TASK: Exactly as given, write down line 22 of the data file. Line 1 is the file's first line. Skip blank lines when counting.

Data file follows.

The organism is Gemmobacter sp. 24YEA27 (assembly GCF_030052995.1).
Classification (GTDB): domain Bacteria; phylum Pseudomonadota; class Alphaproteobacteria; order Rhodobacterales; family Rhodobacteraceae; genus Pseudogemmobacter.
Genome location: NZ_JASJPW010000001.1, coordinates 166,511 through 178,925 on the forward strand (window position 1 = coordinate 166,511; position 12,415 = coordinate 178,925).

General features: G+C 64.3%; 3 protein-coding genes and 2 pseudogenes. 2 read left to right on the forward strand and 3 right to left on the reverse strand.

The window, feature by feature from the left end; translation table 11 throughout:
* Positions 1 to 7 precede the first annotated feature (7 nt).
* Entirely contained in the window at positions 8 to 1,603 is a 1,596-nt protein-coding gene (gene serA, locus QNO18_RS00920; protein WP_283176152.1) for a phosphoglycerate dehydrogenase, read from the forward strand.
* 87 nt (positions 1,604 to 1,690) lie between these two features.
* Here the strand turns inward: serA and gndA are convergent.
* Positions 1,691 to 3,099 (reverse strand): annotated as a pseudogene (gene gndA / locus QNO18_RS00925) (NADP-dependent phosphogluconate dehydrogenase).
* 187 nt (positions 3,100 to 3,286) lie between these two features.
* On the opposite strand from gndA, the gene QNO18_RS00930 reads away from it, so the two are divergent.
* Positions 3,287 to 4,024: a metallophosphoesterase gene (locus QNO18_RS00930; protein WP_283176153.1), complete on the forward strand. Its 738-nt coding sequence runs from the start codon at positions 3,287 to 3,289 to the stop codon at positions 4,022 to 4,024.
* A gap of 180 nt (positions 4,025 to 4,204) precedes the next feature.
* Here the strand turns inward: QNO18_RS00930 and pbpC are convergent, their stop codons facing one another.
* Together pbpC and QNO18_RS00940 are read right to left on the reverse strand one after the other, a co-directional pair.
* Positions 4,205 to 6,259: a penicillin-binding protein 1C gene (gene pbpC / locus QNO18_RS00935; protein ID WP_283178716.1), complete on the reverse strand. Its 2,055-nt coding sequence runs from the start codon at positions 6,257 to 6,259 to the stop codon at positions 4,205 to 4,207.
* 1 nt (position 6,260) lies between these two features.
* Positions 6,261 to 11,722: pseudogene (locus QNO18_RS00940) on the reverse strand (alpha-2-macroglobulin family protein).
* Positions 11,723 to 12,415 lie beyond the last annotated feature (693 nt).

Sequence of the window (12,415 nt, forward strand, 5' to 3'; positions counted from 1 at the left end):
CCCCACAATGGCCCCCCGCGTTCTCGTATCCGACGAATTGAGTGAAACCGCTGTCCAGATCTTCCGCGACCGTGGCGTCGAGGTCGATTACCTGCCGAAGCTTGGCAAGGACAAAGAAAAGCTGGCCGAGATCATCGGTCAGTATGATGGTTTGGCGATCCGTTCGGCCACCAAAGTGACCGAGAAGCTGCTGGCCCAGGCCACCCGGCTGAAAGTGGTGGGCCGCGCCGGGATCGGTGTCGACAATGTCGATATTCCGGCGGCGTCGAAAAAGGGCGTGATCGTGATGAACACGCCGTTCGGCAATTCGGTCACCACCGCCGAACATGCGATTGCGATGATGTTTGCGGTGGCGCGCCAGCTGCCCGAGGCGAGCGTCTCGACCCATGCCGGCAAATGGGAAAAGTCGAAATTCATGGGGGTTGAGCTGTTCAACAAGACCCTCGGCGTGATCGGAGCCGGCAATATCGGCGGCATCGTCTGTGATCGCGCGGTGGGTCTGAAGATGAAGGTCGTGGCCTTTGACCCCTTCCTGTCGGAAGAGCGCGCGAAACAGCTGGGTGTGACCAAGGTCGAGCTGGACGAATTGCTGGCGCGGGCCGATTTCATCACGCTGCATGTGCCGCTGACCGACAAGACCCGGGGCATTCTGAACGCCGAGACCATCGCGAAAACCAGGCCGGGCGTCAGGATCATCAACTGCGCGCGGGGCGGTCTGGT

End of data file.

CCCCACAATGGCCCCCCGCGTTCTCGTATCCGACGAATTGAGTGAAACCGCTGTCCAGATCTTCCGCGACCGTGGCGTCGAGGTCGATTACCTGCCGAAGCTTGGCAAGGACAAAGAAAAGCTGGCCGAGATCATCGGTCAGTATGATGGTTTGGCGATCCGTTCGGCCACCAAAGTGACCGAGAAGCTGCTGGCCCAGGCCACCCGGCTGAAAGTGGTGGGCCGCGCCGGGATCGGTGTCGACAATGTCGATATTCCGGCGGCGTCGAAAAAGGGCGTGATCGTGATGAACACGCCGTTCGGCAATTCGGTCACCACCGCCGAACATGCGATTGCGATGATGTTTGCGGTGGCGCGCCAGCTGCCCGAGGCGAGCGTCTCGACCCATGCCGGCAAATGGGAAAAGTCGAAATTCATGGGGGTTGAGCTGTTCAACAAGACCCTCGGCGTGATCGGAGCCGGCAATATCGGCGGCATCGTCTGTGATCGCGCGGTGGGTCTGAAGATGAAGGTCGTGGCCTTTGACCCCTTCCTGTCGGAAGAGCGCGCGAAACAGCTGGGTGTGACCAAGGTCGAGCTGGACGAATTGCTGGCGCGGGCCGATTTCATCACGCTGCATGTGCCGCTGACCGACAAGACCCGGGGCATTCTGAACGCCGAGACCATCGCGAAAACCAGGCCGGGCGTCAGGATCATCAACTGCGCGCGGGGCGGTCTGGT